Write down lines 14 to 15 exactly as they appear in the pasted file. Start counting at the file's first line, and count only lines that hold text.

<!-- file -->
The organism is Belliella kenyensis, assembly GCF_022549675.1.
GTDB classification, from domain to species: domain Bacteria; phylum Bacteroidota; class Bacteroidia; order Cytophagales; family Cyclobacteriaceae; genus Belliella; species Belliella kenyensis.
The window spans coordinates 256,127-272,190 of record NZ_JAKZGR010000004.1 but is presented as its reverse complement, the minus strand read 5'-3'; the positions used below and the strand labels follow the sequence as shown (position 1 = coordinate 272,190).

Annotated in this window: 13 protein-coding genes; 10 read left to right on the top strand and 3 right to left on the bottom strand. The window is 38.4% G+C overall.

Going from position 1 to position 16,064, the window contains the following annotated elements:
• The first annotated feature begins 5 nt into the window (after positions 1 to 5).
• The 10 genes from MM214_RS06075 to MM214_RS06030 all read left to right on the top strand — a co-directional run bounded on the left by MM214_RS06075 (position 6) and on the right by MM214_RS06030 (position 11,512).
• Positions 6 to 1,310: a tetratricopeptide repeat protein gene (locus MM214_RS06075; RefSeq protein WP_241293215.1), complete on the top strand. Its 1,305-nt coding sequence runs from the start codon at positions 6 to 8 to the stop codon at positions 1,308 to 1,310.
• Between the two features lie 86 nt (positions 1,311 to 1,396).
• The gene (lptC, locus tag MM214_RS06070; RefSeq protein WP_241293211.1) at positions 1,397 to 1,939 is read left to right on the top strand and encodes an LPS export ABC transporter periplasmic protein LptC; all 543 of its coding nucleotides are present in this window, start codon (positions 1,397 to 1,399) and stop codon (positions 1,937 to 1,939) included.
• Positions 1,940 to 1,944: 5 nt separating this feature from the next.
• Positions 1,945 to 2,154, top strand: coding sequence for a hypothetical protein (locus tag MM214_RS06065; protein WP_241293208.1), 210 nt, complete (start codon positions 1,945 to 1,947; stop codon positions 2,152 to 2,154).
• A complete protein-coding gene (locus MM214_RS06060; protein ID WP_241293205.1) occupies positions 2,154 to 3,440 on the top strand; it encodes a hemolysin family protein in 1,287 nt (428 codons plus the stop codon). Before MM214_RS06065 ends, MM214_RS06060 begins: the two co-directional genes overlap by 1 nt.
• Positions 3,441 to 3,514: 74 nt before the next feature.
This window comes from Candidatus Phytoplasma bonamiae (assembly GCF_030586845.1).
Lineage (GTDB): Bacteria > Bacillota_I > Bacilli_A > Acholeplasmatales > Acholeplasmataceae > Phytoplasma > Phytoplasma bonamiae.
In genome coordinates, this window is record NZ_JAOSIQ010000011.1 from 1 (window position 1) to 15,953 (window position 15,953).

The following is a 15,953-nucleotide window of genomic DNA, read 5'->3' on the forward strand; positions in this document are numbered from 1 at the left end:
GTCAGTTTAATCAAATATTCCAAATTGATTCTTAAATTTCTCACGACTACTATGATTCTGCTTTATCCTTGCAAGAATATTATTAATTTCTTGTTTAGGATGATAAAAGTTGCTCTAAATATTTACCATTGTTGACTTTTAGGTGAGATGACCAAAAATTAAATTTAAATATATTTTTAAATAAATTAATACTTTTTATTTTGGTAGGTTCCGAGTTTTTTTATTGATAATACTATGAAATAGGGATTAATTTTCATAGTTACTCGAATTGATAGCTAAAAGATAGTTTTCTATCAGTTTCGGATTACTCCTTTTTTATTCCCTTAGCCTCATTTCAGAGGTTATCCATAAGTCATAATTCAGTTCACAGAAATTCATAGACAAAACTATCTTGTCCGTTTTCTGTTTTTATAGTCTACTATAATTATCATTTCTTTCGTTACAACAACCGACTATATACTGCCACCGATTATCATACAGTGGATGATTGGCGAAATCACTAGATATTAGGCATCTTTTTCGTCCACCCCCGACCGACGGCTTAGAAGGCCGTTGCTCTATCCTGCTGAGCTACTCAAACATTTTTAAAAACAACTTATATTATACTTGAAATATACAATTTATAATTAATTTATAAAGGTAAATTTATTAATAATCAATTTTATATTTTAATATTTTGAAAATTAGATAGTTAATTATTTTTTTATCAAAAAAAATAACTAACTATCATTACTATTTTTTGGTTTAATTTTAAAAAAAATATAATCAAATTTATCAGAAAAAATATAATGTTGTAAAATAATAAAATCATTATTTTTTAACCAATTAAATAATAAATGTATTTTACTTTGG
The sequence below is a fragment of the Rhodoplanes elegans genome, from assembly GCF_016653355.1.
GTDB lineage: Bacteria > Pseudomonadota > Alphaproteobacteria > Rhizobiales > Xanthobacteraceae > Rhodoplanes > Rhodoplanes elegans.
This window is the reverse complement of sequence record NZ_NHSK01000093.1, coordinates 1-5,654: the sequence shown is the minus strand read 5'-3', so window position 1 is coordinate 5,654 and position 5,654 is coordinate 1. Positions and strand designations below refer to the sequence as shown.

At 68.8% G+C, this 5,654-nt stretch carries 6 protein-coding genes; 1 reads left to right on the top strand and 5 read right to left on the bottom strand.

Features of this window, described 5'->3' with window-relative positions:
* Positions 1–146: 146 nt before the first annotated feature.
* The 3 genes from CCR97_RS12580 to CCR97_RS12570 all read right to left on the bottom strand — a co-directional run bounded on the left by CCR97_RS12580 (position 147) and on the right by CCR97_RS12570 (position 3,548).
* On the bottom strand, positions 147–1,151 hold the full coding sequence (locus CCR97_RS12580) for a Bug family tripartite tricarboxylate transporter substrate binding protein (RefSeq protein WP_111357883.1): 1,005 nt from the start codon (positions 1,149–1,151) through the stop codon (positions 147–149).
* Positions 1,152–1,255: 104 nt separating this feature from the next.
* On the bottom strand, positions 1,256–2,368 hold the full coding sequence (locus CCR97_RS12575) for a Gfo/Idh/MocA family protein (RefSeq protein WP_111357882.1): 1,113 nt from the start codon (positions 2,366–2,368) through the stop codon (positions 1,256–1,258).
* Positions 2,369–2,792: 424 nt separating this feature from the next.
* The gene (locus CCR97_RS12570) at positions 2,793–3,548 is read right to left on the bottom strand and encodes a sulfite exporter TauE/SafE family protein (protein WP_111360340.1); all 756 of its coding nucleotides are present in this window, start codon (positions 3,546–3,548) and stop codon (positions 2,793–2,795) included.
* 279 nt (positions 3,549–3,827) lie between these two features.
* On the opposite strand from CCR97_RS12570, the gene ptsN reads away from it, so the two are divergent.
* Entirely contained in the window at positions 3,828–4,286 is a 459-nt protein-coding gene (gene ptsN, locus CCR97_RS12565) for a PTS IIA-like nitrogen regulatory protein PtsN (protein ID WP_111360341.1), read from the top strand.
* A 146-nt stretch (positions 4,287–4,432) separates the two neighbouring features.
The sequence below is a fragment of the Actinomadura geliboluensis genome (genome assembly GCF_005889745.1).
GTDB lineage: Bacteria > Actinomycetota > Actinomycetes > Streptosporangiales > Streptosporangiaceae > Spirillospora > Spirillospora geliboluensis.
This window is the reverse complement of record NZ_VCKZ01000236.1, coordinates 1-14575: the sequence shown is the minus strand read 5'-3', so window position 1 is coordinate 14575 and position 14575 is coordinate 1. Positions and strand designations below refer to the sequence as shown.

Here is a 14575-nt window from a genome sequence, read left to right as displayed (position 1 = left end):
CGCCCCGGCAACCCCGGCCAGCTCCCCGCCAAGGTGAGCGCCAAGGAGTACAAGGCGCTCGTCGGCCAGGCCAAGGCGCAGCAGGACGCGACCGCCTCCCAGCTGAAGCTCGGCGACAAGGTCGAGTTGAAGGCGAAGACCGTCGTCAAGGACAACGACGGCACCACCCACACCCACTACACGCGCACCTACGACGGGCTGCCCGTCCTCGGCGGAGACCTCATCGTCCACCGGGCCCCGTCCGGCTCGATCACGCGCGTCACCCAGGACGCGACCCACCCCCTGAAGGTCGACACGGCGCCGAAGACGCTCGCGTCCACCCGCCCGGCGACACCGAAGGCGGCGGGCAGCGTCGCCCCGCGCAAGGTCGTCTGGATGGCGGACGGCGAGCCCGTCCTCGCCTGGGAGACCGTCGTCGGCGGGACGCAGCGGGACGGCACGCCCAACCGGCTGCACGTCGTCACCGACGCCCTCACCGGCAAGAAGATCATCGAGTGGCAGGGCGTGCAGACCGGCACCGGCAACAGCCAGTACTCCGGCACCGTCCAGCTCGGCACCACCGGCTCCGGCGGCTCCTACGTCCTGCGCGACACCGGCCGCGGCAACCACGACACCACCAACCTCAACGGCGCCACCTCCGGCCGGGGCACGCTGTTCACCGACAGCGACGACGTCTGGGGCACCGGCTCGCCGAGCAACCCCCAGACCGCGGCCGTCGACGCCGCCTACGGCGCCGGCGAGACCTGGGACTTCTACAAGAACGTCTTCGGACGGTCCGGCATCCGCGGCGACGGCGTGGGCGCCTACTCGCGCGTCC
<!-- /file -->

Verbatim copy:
• Positions 3,441 to 3,514: 74 nt before the next feature.
This window comes from Candidatus Phytoplasma bonamiae (assembly GCF_030586845.1).